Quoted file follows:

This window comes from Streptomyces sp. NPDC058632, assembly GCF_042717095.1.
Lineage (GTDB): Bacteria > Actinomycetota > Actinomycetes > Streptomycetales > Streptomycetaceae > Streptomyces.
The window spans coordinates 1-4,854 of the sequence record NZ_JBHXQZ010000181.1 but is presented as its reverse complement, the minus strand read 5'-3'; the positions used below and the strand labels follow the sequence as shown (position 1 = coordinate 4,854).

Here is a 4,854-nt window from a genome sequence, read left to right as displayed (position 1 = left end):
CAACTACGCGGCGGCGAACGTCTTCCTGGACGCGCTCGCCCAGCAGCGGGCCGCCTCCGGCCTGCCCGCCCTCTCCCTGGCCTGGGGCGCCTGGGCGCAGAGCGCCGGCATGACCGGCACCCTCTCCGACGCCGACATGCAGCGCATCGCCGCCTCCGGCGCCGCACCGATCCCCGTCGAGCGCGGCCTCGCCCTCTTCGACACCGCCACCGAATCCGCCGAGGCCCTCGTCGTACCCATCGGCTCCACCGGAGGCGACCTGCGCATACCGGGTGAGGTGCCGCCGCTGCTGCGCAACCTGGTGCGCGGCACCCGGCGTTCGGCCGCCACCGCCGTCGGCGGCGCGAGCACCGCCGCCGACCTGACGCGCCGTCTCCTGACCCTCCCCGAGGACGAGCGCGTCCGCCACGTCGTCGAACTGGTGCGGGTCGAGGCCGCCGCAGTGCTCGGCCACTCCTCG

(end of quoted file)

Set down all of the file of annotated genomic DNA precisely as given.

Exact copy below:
This window comes from Streptomyces sp. NPDC058632, assembly GCF_042717095.1.
Lineage (GTDB): Bacteria > Actinomycetota > Actinomycetes > Streptomycetales > Streptomycetaceae > Streptomyces.
The window spans coordinates 1-4,854 of the sequence record NZ_JBHXQZ010000181.1 but is presented as its reverse complement, the minus strand read 5'-3'; the positions used below and the strand labels follow the sequence as shown (position 1 = coordinate 4,854).

Here is a 4,854-nt window from a genome sequence, read left to right as displayed (position 1 = left end):
CAACTACGCGGCGGCGAACGTCTTCCTGGACGCGCTCGCCCAGCAGCGGGCCGCCTCCGGCCTGCCCGCCCTCTCCCTGGCCTGGGGCGCCTGGGCGCAGAGCGCCGGCATGACCGGCACCCTCTCCGACGCCGACATGCAGCGCATCGCCGCCTCCGGCGCCGCACCGATCCCCGTCGAGCGCGGCCTCGCCCTCTTCGACACCGCCACCGAATCCGCCGAGGCCCTCGTCGTACCCATCGGCTCCACCGGAGGCGACCTGCGCATACCGGGTGAGGTGCCGCCGCTGCTGCGCAACCTGGTGCGCGGCACCCGGCGTTCGGCCGCCACCGCCGTCGGCGGCGCGAGCACCGCCGCCGACCTGACGCGCCGTCTCCTGACCCTCCCCGAGGACGAGCGCGTCCGCCACGTCGTCGAACTGGTGCGGGTCGAGGCCGCCGCAGTGCTCGGCCACTCCTCG